No action was brought at the date of the writ. The only person therein named as defendant was dead. Though the cause of action survived his death, obviously he could not be sued thereon after his death. The action was, in truth, brought against nobody, the purported service upon the person named in the writ as defendant at "his last and usual place of abode" was a nullity, and the appearance and answer in the Municipal Court purporting to be in his behalf by his attorney could not bring him into court as a defendant. Bateman v. Wood, 297 Mass. 483, 485. Such attorney could have had no authority to appear and answer for him, since, of course, such authority ended with his death. Barnes v. Barnes, 291 Mass. 383, 385. Noyes v. Bankers Indemnity Ins. Co. 307 Mass. 567, 570.
The action might have been brought against the administratrix of the person named in the writ as defendant. G.L. (Ter. Ed.) c. 230, § 1. Bateman v. Wood, 297 Mass. 483, 485. However, she was not so named, nor was she served. Whether the administratrix, though not named in the writ as defendant, by appearing generally or answering to the merits would have lost the right to object to lack of proper service or to the maintenance of the action against her as defendant, need not be considered. She did not so appear or answer. The attorney "provided" by "the insurer of the automobile belonging to the intestate" "appeared and answered in said action on behalf of the intestate, in ignorance of the fact that he was . . . dead." This attorney, being ignorant of the fact of the intestate's death, could not have intended to appear and answer for the administratrix. Such appearance and answer could confer no jurisdiction over the administratrix, Bateman v. Wood, 297 Mass. 483, 486. Nor could the so called "defendant's motion for leave to withdraw" — a motion to withdraw his appearance and answer and to file a "plea in abatement" late — or the "plea in abatement," each purporting to be filed by the person named as defendant in the writ "By his Attorney," though, of course, unauthorized by him. These pleadings did not purport to be filed in behalf of the administratrix.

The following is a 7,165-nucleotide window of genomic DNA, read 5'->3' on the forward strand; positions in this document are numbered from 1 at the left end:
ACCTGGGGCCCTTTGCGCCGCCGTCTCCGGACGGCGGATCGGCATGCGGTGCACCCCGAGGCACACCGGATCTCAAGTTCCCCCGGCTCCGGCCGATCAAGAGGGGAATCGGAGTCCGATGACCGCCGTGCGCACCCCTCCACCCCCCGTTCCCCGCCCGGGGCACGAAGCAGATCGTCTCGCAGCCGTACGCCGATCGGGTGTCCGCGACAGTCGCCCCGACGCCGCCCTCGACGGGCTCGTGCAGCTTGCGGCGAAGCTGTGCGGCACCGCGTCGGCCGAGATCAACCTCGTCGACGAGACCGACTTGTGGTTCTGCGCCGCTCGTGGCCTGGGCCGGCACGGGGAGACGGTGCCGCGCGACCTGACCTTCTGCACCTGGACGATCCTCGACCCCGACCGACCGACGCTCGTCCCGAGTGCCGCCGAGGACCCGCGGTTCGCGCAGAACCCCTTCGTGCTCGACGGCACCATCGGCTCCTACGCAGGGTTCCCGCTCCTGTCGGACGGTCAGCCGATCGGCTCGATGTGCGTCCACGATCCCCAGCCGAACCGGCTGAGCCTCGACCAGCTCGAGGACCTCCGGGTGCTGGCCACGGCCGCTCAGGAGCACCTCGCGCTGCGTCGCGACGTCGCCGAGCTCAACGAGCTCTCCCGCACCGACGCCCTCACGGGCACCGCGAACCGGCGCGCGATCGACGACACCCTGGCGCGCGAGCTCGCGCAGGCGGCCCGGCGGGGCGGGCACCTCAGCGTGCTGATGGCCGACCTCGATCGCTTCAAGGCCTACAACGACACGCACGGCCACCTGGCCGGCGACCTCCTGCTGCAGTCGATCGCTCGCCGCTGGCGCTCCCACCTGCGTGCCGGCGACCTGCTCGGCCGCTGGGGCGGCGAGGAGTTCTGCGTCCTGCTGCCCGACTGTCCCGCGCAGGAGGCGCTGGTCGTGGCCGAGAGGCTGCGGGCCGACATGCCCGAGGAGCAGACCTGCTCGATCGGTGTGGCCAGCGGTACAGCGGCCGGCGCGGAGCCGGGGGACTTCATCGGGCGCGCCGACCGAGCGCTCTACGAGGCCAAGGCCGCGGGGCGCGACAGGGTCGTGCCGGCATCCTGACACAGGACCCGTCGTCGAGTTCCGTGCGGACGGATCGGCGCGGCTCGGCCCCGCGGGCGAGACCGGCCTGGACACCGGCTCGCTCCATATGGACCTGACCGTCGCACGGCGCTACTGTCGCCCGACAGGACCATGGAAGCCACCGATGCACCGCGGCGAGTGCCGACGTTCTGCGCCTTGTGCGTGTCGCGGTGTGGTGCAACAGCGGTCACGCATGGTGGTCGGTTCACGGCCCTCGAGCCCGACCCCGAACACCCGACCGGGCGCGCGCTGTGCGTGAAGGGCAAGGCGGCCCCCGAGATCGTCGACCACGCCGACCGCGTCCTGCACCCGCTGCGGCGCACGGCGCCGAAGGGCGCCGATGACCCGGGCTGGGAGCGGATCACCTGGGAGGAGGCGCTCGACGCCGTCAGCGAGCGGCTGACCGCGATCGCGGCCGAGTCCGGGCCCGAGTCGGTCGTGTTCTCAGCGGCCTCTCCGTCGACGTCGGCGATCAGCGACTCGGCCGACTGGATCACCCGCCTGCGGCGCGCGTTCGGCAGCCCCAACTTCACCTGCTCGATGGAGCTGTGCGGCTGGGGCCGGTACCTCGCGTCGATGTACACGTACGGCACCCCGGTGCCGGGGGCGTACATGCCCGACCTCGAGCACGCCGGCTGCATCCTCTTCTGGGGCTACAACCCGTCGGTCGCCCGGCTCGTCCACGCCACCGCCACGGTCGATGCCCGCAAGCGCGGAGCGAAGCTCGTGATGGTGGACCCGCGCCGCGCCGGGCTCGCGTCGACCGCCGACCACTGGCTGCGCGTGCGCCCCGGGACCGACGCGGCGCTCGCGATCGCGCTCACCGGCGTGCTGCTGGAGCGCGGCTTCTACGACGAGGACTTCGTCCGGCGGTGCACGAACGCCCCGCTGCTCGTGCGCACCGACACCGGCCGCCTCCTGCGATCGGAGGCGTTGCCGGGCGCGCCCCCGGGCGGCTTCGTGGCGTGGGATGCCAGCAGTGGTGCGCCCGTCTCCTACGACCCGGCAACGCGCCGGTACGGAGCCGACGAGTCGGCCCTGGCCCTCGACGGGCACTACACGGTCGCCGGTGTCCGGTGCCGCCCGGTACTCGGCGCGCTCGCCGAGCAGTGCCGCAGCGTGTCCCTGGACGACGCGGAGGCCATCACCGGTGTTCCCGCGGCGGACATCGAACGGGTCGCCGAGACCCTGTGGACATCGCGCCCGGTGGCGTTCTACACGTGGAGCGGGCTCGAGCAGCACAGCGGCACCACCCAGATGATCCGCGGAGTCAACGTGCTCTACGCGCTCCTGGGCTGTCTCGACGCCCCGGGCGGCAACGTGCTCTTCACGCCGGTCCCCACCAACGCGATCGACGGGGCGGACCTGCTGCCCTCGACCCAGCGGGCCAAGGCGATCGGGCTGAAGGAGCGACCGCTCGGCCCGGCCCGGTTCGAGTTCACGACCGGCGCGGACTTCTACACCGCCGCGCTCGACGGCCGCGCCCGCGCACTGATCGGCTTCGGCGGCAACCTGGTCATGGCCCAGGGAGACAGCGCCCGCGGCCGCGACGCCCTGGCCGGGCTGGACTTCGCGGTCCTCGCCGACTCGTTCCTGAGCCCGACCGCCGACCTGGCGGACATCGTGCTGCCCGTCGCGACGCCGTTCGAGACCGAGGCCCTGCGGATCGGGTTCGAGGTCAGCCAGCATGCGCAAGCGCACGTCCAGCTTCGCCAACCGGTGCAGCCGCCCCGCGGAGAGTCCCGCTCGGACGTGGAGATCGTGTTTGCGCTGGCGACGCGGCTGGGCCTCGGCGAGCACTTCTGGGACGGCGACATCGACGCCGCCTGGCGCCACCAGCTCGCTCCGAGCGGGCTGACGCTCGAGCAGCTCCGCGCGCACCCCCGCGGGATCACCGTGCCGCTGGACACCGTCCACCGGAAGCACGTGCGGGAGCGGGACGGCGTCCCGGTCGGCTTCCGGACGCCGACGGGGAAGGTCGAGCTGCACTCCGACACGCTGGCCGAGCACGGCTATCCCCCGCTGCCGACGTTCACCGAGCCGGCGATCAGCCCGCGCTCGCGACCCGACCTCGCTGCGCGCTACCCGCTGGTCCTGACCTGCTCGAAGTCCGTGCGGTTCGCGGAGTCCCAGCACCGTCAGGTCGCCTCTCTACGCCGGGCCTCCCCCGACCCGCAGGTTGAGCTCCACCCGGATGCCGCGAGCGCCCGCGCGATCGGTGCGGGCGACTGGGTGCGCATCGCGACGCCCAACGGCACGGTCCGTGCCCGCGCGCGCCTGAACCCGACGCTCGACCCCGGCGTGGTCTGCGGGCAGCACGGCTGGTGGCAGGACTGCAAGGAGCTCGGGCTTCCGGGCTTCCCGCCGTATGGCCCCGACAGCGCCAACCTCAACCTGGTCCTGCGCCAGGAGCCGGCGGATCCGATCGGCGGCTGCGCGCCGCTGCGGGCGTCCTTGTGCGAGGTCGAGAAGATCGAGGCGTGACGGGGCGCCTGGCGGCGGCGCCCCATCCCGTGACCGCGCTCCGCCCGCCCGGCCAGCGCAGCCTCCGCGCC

This action cannot be prosecuted against the administratrix unless by reason of the amendments to the writ and declaration naming the administratrix as defendant, the order for the service of process upon her, and such service "in hand." Since the person originally named as defendant had died before, on any view of the law, the action was commenced, G.L. (Ter. Ed.) c. 228, §§ 4 and 5, as amended, are inapplicable. The provisions of these statutes "are restricted to cases where a party dies after the commencement of an action." Bateman v. Wood, 297 Mass. 483, 484. Bank of Brighton v. Russell, 13 Allen, 221, cited by the plaintiff, was such a case under an earlier statute. Moreover, even if the action were to be regarded as commenced against the administratrix as defendant at the time of the amendments to the writ and declaration or thereafter, the action would be barred by the short statute of limitations. More than one year had elapsed from the time of her giving bond as administratrix. See G.L. (Ter. Ed.) c. 197, § 9, as amended. The plaintiff, therefore, must rely on the amendments to the writ and declaration as making the administratrix a party defendant to the action as if she had originally been named as defendant, and as of the time the action was commenced against the defendant originally named. See Johnson v. Carroll, 272 Mass. 134, 137.